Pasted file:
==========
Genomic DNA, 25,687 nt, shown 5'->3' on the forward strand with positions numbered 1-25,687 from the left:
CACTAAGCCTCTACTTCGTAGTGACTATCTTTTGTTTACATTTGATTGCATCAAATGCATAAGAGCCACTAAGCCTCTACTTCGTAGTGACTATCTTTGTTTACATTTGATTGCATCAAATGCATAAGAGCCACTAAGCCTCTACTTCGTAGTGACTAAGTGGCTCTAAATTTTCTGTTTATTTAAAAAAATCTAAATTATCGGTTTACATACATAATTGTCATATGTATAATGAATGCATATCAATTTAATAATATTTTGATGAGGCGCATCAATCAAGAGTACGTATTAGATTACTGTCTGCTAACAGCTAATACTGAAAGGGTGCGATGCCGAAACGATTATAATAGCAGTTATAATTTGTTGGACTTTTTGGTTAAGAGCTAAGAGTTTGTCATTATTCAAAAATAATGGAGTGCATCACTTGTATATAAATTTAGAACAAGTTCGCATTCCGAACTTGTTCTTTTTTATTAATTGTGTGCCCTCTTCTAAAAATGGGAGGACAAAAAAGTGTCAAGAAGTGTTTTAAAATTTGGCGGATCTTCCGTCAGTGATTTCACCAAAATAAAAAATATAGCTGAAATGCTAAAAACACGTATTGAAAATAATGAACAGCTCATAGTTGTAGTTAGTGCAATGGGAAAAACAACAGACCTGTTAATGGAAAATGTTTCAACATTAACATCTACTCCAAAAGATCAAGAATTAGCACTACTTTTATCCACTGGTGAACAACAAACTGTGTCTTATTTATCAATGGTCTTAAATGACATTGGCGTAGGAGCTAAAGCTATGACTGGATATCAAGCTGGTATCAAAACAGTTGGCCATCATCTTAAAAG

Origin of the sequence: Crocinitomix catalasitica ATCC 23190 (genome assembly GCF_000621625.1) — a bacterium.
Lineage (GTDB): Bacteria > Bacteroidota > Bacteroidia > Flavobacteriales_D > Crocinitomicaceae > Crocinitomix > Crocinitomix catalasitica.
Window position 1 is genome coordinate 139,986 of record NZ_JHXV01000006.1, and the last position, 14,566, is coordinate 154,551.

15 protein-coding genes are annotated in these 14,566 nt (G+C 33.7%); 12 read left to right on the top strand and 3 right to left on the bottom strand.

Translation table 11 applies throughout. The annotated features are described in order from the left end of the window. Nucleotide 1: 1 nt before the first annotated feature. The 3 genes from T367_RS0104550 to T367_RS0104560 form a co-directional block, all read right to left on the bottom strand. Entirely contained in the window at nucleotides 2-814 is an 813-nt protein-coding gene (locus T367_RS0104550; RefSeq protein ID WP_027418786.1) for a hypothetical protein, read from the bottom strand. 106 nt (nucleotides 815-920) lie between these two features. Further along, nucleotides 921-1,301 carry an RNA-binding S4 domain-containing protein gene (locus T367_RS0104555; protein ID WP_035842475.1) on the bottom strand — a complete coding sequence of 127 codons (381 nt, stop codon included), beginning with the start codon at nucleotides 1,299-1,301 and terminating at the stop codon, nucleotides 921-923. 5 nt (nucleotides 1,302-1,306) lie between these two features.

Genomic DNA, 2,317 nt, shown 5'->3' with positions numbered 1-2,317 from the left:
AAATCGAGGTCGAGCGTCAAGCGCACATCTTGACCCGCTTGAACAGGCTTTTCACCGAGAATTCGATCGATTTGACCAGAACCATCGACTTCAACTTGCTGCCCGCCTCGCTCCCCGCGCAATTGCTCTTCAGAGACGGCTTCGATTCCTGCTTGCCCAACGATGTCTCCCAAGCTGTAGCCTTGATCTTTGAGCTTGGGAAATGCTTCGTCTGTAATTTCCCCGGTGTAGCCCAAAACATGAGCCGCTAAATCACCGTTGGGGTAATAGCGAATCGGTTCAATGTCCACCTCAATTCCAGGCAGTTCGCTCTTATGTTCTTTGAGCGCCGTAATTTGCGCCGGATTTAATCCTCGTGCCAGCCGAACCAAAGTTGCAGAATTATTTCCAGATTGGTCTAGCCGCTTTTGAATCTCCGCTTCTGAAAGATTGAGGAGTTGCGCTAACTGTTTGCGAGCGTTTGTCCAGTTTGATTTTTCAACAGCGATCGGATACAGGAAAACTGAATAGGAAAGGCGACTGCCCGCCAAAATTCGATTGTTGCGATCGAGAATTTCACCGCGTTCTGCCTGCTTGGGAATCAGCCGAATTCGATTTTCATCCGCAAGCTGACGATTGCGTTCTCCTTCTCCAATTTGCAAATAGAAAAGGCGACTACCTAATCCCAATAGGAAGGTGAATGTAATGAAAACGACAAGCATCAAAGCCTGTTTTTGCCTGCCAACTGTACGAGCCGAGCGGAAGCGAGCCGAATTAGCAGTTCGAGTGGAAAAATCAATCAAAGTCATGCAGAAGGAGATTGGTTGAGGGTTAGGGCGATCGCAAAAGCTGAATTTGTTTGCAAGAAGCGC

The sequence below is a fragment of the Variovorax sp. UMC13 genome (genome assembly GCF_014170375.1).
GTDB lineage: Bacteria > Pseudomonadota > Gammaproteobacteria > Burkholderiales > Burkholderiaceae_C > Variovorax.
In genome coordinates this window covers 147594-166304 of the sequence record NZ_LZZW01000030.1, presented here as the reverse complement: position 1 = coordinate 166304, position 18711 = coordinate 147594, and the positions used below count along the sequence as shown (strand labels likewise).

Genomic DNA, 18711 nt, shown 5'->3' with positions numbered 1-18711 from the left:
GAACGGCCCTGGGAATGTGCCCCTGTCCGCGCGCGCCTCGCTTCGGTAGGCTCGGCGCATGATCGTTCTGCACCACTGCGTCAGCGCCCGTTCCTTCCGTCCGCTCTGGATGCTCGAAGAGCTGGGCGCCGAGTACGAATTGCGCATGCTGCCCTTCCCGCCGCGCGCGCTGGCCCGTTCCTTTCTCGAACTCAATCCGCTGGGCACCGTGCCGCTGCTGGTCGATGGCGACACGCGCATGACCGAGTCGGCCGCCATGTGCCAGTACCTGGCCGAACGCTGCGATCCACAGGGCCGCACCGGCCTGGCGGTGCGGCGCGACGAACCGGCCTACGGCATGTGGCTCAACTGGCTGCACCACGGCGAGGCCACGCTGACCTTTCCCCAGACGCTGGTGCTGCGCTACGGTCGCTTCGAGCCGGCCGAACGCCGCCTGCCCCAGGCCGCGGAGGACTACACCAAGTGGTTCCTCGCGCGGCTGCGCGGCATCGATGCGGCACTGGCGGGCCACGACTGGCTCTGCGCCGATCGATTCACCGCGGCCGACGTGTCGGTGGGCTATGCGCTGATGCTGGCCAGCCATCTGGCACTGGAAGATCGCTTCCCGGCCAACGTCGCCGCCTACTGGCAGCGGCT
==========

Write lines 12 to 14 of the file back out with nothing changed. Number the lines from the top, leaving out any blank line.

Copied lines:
In genome coordinates this window covers 147594-166304 of the sequence record NZ_LZZW01000030.1, presented here as the reverse complement: position 1 = coordinate 166304, position 18711 = coordinate 147594, and the positions used below count along the sequence as shown (strand labels likewise).

Genomic DNA, 18711 nt, shown 5'->3' with positions numbered 1-18711 from the left:
GAACGGCCCTGGGAATGTGCCCCTGTCCGCGCGCGCCTCGCTTCGGTAGGCTCGGCGCATGATCGTTCTGCACCACTGCGTCAGCGCCCGTTCCTTCCGTCCGCTCTGGATGCTCGAAGAGCTGGGCGCCGAGTACGAATTGCGCATGCTGCCCTTCCCGCCGCGCGCGCTGGCCCGTTCCTTTCTCGAACTCAATCCGCTGGGCACCGTGCCGCTGCTGGTCGATGGCGACACGCGCATGACCGAGTCGGCCGCCATGTGCCAGTACCTGGCCGAACGCTGCGATCCACAGGGCCGCACCGGCCTGGCGGTGCGGCGCGACGAACCGGCCTACGGCATGTGGCTCAACTGGCTGCACCACGGCGAGGCCACGCTGACCTTTCCCCAGACGCTGGTGCTGCGCTACGGTCGCTTCGAGCCGGCCGAACGCCGCCTGCCCCAGGCCGCGGAGGACTACACCAAGTGGTTCCTCGCGCGGCTGCGCGGCATCGATGCGGCACTGGCGGGCCACGACTGGCTCTGCGCCGATCGATTCACCGCGGCCGACGTGTCGGTGGGCTATGCGCTGATGCTGGCCAGCCATCTGGCACTGGAAGATCGCTTCCCGGCCAACGTCGCCGCCTACTGGCAGCGGCT